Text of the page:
“The Clinton Strategy” – I thought the strongest moment in the debate for Clinton was when she criticized Trump for his behavior towards women. Instead of mentioning women who have made allegations of sexual impropriety about Trump (which could have brought a backlash on Clinton), she chose to talk about the female reporter who wrote the article. “He attacked the woman reporter writing the story, called her disgusting as he has called a number of women during this campaign. Donald thinks belittling women makes him bigger,” Clinton said. By attacking Trump in this way, Clinton hit hard on an issue that has hurt Trump, without allowing him to return fire by talking about Bill Clinton’s treatment of women and about Hillary’s protection of her husband.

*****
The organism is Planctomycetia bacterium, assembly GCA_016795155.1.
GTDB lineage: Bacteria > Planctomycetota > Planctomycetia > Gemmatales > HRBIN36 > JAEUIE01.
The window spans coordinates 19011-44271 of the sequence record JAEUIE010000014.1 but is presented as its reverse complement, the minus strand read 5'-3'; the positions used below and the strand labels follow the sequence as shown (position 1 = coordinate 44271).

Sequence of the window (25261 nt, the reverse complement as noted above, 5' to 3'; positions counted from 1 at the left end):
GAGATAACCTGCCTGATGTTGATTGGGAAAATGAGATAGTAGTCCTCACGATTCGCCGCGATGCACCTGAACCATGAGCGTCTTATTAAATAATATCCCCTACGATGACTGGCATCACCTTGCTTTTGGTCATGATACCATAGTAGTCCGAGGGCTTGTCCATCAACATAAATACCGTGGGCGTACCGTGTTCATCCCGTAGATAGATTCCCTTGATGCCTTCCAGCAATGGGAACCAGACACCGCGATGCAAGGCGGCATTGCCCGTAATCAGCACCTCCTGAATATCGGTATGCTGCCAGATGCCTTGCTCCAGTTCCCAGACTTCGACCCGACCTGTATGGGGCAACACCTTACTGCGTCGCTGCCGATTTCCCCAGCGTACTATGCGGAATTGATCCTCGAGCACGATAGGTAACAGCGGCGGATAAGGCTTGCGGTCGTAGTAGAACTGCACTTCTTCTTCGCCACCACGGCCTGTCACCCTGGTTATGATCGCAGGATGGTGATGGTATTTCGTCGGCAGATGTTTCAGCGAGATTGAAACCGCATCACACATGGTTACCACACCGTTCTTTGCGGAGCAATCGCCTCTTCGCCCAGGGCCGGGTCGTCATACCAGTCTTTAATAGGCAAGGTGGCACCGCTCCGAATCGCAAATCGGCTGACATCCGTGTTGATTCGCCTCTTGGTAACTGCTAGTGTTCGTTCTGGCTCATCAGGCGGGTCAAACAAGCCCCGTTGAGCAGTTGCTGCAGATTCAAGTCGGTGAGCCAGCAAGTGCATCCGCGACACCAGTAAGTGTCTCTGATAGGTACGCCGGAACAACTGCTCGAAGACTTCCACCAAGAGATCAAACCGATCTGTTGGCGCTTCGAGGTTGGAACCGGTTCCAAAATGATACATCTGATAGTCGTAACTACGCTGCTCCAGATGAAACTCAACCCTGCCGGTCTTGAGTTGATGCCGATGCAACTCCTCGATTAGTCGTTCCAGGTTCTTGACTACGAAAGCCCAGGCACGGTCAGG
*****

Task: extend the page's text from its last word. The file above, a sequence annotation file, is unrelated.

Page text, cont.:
“Early Voting” – I offer the above advice because this campaign will leave a lot of “lessons learned” for future candidates. There is the old bromide, “You only have one chance to make a first impression.” The other end of that should be, “You only have one chance to make a final impression before people vote.” I say this because Election Day may be November 8, but a lot of people can now vote early. For example, following the final debate and the Al Smith Dinner, early voting was already underway in 24 states. This week, 13 more states will join that list. If everyone had to wait until Election Day, some of the negative images have a chance to fade. But if they can vote the morning after the final debate, last impressions can be powerful.